South India Pilgrimage 2010: Tirupati

By Krpamoya Das
ISKCON Tirupati is a beautiful traditional south Indian temple nestled at the bottom of the Venkata hills. The majestic red brown hills form a magnificent backdrop and the early morning sun picks out the lush green foliage and the sculptured white gopurams peeping above the tree line.

BalajiISKCON Tirupati is a beautiful traditional south Indian temple nestled at the bottom of the Venkata hills. The majestic red brown hills form a magnificent backdrop and the early morning sun picks out the lush green foliage and the sculptured white gopurams peeping above the tree line.

From early in the morning there is a continuous line of vehicular traffic coming down the side of the hill in long swinging hair-pin bends. You can’t hear the traffic from the temple, but the sun glints on the vehicles as they form a shiny, moving necklace. Each one is filled with pilgrims, descending from the Venkateswara temple atop the hill. 40,000 people a day, some who wait for up to six hours, take their sacred darshan of a form of God who has been worshipped there for thousands of years.Known by all as ‘Balaji’ the form of Lord Vishnu stands atop the hill within black marble chambers ensconced deep in a golden temple. There are so many pilgrims that only a few precious seconds for darshan are given to each one.

We were combining our family trip to Tirupati with a Vedic coming-of-age ceremony for our son Mali, 13. A friendly young priest from the temple on the hill, by the name of Balaji, conducted the upanayanam samskara. He had previously conducted the installation of the ISKCON temple deities, the beautiful Radha-Govinda along with eight gopis. Adi-Guru Das, his wife Arcana, and their son 12 year-old son Krishnananda, were also there, and we joined our brahmana and his two assistant priests in chanting all the Sanskrit mantras for more than two hours. At the completion of the ceremony, both our boys had officially begun their brahmacari life.

The same afternoon we were taken on the 40-minute jeep journey up the long, winding road to Tirumala. The road cuts through jungle forest and there are dramatic panoramas of the surrounding countryside all the way up. We were fortunate that our waiting time was mercifully short, and we had entered the first of two holding areas after only two hours. The crush begins there, as pilgrims who have been waiting longer all surge forward to be the first to enter the second holding area. While waiting for a few minutes, we were able to read hand-painted signs that announced that the utsava-murtis of Sri Ranganatha were protected and worshiped in this place for many years while an oppressive regime prohibited their proper worship in Sri Rangam, way off to the south.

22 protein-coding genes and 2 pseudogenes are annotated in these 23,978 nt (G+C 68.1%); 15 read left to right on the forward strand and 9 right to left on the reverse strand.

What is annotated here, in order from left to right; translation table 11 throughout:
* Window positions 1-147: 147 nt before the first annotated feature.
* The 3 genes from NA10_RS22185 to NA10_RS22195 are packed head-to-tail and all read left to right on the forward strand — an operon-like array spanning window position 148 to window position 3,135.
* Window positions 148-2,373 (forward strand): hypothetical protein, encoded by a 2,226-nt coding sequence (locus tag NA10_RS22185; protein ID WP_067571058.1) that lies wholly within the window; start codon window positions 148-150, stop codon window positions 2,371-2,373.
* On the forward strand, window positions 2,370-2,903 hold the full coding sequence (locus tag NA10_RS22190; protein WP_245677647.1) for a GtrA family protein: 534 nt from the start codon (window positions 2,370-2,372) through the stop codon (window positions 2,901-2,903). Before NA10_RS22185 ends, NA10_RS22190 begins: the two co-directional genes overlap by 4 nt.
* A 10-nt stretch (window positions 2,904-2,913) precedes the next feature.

Finally, we entered the second holding area and were able to see the fabulous golden dome and the templeTirumala itself. Pilgrims began excitedly chanting: “Govinda, Govinda, Gooovindaaaa!” and pushed forward even more. Everywhere I looked there were human beings straining to put an end to their waiting, eager to see their Lord. We all inched forward, sometimes lifted up by a sudden surge, carried along by a river of bhakti. As we rolled along in that river we all became separated from one another. The symbolism was not lost on us, as we reflected that each of us is indeed on our own journey to see Krishna, and that He reciprocates with us all in different ways, just as we need and just as we desire. As we all came before Govinda we all made our prayers and felt that He heard us and reciprocated with us, to each one in a unique way.

It was over very quickly, and the never-ending stream of pilgrims spat us out into the daylight where, laughing, we all came back together again. The entire history of the Balaji lila and the temple is displayed in wall sculptures, and there are are shrines dedicated to great devotees as well. To the side of the temple of Lord Narasimha is a large circular granite stone, and we joined the other pilgrims as they each inscribed their heartfelt desires on the stone using their index finger. Six or seven people standing around a waist-high slab, all ‘writing’ furiously – it was a sight to see.

Down the hill with kirtan all the way, fresh breezes blowing in the open windows. We arrived back just before nightfall, to a roaring brahmacari kirtan at the ISKCON temple. The devotees are gentle and very hospitable, and we feel very welcome. The temple was built entirely on the proceeds from book distribution, from the enthusiastic young devotees selling the books of Srila Prabhupada over many years to interested pilgrims. They were given permission by the Tirupati Tirumala Devasthanam, the Tirupati temples organisational body, to sell books at most of the main religious sites in the town. The TTD has been so impressed with the ISKCON management, they have now asked them to manage one of the most prestigious services to Sri Venkateswara: the distribution of the world-famous luglu prasada. This announcement was made while we there and we congratulated Revati Ramana Prabhu, the very competent temple president.

The ISKCON temple has an excellent guest house and is easy to reach from Chennai; a train journey of three hours will bring you to the Tirupati town railway station, just two miles from the temple.

Posted in In the News.